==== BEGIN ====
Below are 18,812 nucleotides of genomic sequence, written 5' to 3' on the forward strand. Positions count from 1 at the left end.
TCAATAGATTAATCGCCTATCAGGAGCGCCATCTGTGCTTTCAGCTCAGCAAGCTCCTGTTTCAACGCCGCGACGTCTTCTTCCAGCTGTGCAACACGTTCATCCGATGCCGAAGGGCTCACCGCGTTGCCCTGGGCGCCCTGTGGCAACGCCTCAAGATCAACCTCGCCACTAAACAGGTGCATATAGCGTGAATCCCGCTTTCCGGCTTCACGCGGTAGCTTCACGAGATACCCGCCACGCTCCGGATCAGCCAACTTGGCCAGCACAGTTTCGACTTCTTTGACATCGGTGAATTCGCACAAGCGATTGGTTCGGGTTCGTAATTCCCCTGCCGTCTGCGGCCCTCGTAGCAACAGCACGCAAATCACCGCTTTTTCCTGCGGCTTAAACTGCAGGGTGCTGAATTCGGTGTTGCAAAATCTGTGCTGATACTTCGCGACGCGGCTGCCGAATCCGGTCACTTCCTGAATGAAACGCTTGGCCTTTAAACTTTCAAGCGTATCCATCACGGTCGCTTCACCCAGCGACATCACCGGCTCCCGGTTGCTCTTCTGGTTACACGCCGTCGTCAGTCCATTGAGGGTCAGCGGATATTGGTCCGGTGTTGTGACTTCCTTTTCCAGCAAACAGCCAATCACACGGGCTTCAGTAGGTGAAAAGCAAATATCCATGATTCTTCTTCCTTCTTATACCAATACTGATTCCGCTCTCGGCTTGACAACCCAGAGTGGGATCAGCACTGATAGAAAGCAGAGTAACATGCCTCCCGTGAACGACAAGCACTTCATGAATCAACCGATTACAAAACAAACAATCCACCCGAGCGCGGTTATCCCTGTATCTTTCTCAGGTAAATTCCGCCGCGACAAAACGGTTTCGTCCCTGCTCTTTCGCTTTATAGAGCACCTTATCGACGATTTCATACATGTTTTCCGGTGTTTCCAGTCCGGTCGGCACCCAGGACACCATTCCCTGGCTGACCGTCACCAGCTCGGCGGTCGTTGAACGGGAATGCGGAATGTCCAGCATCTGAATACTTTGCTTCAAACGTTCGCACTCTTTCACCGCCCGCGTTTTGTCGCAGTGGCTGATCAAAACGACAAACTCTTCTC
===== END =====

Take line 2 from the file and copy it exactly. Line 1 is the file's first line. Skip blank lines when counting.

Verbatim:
TCAATAGATTAATCGCCTATCAGGAGCGCCATCTGTGCTTTCAGCTCAGCAAGCTCCTGTTTCAACGCCGCGACGTCTTCTTCCAGCTGTGCAACACGTTCATCCGATGCCGAAGGGCTCACCGCGTTGCCCTGGGCGCCCTGTGGCAACGCCTCAAGATCAACCTCGCCACTAAACAGGTGCATATAGCGTGAATCCCGCTTTCCGGCTTCACGCGGTAGCTTCACGAGATACCCGCCACGCTCCGGATCAGCCAACTTGGCCAGCACAGTTTCGACTTCTTTGACATCGGTGAATTCGCACAAGCGATTGGTTCGGGTTCGTAATTCCCCTGCCGTCTGCGGCCCTCGTAGCAACAGCACGCAAATCACCGCTTTTTCCTGCGGCTTAAACTGCAGGGTGCTGAATTCGGTGTTGCAAAATCTGTGCTGATACTTCGCGACGCGGCTGCCGAATCCGGTCACTTCCTGAATGAAACGCTTGGCCTTTAAACTTTCAAGCGTATCCATCACGGTCGCTTCACCCAGCGACATCACCGGCTCCCGGTTGCTCTTCTGGTTACACGCCGTCGTCAGTCCATTGAGGGTCAGCGGATATTGGTCCGGTGTTGTGACTTCCTTTTCCAGCAAACAGCCAATCACACGGGCTTCAGTAGGTGAAAAGCAAATATCCATGATTCTTCTTCCTTCTTATACCAATACTGATTCCGCTCTCGGCTTGACAACCCAGAGTGGGATCAGCACTGATAGAAAGCAGAGTAACATGCCTCCCGTGAACGACAAGCACTTCATGAATCAACCGATTACAAAACAAACAATCCACCCGAGCGCGGTTATCCCTGTATCTTTCTCAGGTAAATTCCGCCGCGACAAAACGGTTTCGTCCCTGCTCTTTCGCTTTATAGAGCACCTTATCGACGATTTCATACATGTTTTCCGGTGTTTCCAGTCCGGTCGGCACCCAGGACACCATTCCCTGGCTGACCGTCACCAGCTCGGCGGTCGTTGAACGGGAATGCGGAATGTCCAGCATCTGAATACTTTGCTTCAAACGTTCGCACTCTTTCACCGCCCGCGTTTTGTCGCAGTGGCTGATCAAAACGACAAACTCTTCTC